it to ensure it meets the requirements of the grievance policy. ECF 42-3 at ¶¶
11-12. Grievances can be rejected if they are filed more than ten days after the
incident or if the offender is grieving a matter that is inappropriate for the
grievance process. Id. at ¶ 14. The Offender Grievance Specialist must either
return the grievance if it is unacceptable or provide a receipt for it. Id. at ¶ 11. If
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the offender does not receive either a receipt or a form indicating that the
grievance was rejected within five days of submission, the offender must notify
the Offender Grievance Specialist and keep a copy of that notice. Id. The Offender
Grievance Specialist will then investigate. Id.
If a grievance is accepted, the Offender Grievance Specialist has fifteen
days to complete an investigation and respond. Id. at ¶ 17. If the offender gets
no response within twenty days, he may appeal as if the grievance was denied.
Id. at ¶ 19. An offender who is dissatisfied with the resolution of the formal
grievance may file an appeal within five days of receiving a response to the formal
grievance. Id. at ¶ 20. If the appeal is denied, the offender may seek further
review. Id. at ¶ 23. The grievance process is complete when an offender attempts
informal resolution, files a formal grievance, files an appeal with the Warden or
his designee, and files a second appeal with the Offender Grievance Manager. Id.
at ¶ 28. Indiana Department of Correction records show whether an inmate has
filed an informal grievance, formal grievance, or an appeal, as well as the
responses. Id. at ¶ 30.
According to the IDOC’s grievance records, Mr. Martin-Shively filed a
formal grievance on September 23, 2019, indicating that he wanted back surgery
to be performed. The grievance didn’t mention any defendant by name or of any
attempt to resolve his grievance informally. Id. It was returned to Mr. MartinShively for two reasons: there was no indication that Mr. Martin-Shively had
tried to informally resolve his complaint, and the complaint or concern wasn’t
legible, understandable, presented in a courteous manner, or contained
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excessive legal jargon. He was told that, if he had tried to resolve the complaint
informally, he could fill out another grievance form and indicate that he had
attempted to informally resolve his complaint. Id. Or, if he hadn’t tried to resolve
his complaint informally, he had five days to begin the process. Mr. MartinShively took no further action in response to the return of grievance. In response
to the summary judgment motions, he contends that he did try to resolve his
grievance informally before filing the formal grievance. He specifically indicates
that he used a health care request form to try to informally resolve his grievance,
but he didn’t provide a copy of that form.
On September 25, 2019, Mr. Martin-Shively filed a formal grievance
against Captain Lewis for forcing him to go to work even though he could hardly
walk or move. He asked for a change in work assignment without being written
up. That grievance made no mention of any attempt to resolve his grievance
informally, and was rejected for that reason and because it concerned a
classification or disciplinary hearing issue or action. He was instructed that, if
he had tried to resolve the complaint informally, he could fill out another
grievance form and indicate that he had attempted to informally grieve. He had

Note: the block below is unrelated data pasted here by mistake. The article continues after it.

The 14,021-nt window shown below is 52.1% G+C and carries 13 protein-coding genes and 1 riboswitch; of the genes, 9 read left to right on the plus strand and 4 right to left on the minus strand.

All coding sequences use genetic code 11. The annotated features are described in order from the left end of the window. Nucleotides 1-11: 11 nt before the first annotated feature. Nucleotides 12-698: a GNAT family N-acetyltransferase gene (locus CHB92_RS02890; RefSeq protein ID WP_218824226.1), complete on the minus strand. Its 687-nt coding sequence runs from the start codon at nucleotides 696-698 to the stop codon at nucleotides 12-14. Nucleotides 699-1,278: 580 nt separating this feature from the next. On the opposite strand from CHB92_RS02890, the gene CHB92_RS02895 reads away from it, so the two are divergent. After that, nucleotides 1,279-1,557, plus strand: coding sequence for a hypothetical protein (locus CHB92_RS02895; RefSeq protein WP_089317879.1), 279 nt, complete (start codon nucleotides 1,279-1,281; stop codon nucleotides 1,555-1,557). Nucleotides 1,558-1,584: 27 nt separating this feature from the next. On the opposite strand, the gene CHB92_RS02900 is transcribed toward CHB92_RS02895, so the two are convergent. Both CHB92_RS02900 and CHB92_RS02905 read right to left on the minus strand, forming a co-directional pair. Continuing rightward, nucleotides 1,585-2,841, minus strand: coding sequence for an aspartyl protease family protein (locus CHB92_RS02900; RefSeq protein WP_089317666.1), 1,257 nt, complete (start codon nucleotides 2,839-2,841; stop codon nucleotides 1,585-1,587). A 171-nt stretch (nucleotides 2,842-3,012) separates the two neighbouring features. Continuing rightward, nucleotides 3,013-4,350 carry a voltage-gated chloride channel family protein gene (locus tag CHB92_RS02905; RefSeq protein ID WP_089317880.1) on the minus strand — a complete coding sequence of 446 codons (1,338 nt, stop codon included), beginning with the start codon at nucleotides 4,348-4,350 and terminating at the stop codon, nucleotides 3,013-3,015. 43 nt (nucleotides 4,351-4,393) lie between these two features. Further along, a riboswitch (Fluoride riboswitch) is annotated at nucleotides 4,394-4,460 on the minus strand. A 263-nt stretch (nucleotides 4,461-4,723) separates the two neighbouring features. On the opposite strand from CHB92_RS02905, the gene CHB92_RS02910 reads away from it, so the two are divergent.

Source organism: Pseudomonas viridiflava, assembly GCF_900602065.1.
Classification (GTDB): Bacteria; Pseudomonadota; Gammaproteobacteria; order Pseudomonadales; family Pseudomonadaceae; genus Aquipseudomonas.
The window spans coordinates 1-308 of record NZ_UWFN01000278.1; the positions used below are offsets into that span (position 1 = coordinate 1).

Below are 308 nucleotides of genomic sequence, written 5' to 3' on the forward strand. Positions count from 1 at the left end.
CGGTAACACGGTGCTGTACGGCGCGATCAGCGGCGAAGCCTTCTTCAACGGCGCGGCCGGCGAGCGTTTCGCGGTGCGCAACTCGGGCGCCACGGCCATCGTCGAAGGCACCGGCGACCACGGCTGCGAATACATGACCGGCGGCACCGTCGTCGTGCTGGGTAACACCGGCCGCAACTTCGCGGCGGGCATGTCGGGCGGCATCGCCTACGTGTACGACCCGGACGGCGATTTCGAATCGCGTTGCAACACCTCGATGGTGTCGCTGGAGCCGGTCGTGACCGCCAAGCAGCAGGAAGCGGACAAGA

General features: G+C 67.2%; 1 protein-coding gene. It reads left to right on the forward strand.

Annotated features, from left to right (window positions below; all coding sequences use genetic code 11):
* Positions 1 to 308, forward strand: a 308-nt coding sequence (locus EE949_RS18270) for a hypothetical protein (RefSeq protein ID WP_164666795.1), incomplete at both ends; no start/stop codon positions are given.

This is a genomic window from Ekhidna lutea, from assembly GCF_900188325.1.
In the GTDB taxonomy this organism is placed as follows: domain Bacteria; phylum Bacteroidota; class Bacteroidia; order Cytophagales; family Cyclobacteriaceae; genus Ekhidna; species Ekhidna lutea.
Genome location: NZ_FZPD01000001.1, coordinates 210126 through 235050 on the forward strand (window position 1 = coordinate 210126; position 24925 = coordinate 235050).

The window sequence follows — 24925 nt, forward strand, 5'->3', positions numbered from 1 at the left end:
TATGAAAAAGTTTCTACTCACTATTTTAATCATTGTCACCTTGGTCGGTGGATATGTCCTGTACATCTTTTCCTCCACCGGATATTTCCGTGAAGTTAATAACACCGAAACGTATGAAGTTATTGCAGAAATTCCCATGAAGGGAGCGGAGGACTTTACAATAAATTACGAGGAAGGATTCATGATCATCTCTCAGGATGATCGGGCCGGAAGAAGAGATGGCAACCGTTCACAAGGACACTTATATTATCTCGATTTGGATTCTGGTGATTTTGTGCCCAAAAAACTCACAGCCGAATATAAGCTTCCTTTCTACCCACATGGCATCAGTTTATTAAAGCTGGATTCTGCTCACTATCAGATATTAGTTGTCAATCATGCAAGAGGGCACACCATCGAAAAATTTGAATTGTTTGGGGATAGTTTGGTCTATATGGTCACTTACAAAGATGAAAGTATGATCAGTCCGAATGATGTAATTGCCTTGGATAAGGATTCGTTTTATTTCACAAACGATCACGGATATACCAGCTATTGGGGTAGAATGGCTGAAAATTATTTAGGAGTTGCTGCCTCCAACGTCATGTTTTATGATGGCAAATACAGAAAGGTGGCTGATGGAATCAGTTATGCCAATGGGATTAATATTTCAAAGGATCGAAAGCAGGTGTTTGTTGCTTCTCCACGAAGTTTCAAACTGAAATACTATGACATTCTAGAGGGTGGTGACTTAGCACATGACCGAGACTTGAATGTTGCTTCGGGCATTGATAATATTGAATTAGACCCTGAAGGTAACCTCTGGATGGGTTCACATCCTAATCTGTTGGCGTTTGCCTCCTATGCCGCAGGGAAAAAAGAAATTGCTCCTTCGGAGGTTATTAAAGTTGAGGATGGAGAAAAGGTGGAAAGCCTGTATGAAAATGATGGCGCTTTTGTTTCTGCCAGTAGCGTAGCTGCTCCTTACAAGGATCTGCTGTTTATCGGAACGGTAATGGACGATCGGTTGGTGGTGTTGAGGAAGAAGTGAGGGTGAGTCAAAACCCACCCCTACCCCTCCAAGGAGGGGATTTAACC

five days to begin the process if he hadn’t already tried. Mr. Martin-Shively took
no further action in response to the return of grievance.
On October 1, 2019, Mr. Martin-Shively filed another formal grievance
against Captain Lewis. He complained that Captain Lewis caused him to not
receive his legal mail by forcing him to go to work even though he was waiting
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for his mail. 1 The grievance made no mention of any attempt to resolve his
grievance informally. This grievance was rejected because Mr. Martin-Shively
didn’t indicate that he had tried to informally resolve his complaint, and because
the complaint or concern was not legible, understandable, presented in a
courteous manner, or contained excessive legal jargon. He was instructed that,
if he had tried to resolve the complaint informally, he could fill out another
grievance form and indicate that he had tried to informally resolve his complaint,
and that he had five days to begin the progress. Mr. Martin-Shively again took
no further action.
In response to the summary judgment motions, Mr. Martin-Shively
contends that he attempted to resolve his dispute with Captain Lewis verbally,
so he can’t provide written proof of his attempt. That is fair enough, but the
grievance wasn’t rejected because he did not provide written proof – it was
rejected because he didn’t indicate that he had made any attempt to resolve the
matter informally whatsoever. The policy requires that he provide some evidence
of his attempt to resolve the matter informally. His own statement about when
and how he tried to resolve the matter informally might have been enough. But
he didn’t submit his statement with reference to this grievance or any of the
other grievances that are even possibly related to the allegations he is proceeding
on, either in the grievance itself or in response to the return of grievance form.
Mr. Martin-Shively isn’t proceeding on a claim related to legal mail, but it’s one of the
grievances that Mr. Martin-Shively relies upon in response to the motions for summary judgment.
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The undisputed evidence shows that Mr. Martin-Shively filed this suit
without exhausting his administrative remedies. There is no evidence that the
grievance process was made unavailable to him, so the court must grant the
defendants’ summary judgment motions.
For these reasons, the court:
(1) DENIES the motion to strike (ECF 44):
(2) GRANTS the defendants’ motions for summary judgment (ECF 40; ECF
(3) DISMISSES this case without prejudice pursuant to 42 U.S.C.
SO ORDERED on February 17, 2021
s/ Robert L. Miller, Jr.
UNITED STATES DISTRICT COURT